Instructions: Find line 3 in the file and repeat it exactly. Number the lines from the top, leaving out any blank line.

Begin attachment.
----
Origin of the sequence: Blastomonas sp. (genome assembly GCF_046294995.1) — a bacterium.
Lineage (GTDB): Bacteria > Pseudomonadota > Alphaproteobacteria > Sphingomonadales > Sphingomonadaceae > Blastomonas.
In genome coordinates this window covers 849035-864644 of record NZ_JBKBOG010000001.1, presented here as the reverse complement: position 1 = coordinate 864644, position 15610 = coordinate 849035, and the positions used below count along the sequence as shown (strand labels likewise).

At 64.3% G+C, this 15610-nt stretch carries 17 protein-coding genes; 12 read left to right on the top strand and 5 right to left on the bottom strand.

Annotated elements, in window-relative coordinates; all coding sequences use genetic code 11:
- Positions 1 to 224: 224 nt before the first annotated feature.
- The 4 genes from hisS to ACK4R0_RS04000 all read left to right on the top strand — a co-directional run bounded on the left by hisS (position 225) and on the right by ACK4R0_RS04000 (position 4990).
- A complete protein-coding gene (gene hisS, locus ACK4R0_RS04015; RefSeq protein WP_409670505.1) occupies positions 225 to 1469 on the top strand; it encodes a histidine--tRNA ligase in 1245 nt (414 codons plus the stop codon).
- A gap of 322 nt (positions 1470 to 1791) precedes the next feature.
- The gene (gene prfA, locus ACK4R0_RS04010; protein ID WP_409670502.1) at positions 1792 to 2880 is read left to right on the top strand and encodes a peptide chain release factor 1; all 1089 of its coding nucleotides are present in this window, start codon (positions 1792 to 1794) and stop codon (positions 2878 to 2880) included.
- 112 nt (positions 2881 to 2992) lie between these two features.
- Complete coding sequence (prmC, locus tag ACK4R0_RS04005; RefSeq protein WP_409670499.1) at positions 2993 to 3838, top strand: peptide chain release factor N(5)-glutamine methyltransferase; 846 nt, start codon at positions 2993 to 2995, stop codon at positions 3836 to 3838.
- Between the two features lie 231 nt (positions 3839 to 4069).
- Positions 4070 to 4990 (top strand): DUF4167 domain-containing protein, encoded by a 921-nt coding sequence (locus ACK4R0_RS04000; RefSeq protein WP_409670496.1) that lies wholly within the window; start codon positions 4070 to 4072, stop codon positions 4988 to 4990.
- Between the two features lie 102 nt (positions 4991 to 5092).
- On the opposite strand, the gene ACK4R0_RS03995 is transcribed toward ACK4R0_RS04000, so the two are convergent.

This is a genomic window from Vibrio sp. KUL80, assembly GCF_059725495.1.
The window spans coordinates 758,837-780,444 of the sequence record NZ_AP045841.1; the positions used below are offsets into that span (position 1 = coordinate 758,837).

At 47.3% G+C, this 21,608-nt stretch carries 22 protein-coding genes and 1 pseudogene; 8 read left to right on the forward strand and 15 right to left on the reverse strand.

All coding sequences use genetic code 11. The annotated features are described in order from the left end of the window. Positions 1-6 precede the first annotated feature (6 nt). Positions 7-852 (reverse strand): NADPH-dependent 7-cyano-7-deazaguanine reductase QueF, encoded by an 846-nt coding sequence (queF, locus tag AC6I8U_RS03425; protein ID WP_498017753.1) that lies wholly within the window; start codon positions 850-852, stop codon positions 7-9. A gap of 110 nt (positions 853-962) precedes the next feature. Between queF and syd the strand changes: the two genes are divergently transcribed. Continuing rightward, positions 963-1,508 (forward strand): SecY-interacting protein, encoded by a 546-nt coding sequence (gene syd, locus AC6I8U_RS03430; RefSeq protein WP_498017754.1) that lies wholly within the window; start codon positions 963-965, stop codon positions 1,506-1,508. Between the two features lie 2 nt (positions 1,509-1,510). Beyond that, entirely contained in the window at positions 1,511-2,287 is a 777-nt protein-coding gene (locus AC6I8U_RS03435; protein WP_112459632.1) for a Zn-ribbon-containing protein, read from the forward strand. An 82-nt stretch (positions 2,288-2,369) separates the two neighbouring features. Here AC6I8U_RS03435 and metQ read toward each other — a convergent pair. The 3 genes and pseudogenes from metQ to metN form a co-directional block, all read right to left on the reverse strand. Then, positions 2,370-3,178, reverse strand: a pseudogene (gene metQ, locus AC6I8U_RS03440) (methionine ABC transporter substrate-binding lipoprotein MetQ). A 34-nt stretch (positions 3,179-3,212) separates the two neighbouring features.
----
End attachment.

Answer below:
In genome coordinates this window covers 849035-864644 of record NZ_JBKBOG010000001.1, presented here as the reverse complement: position 1 = coordinate 864644, position 15610 = coordinate 849035, and the positions used below count along the sequence as shown (strand labels likewise).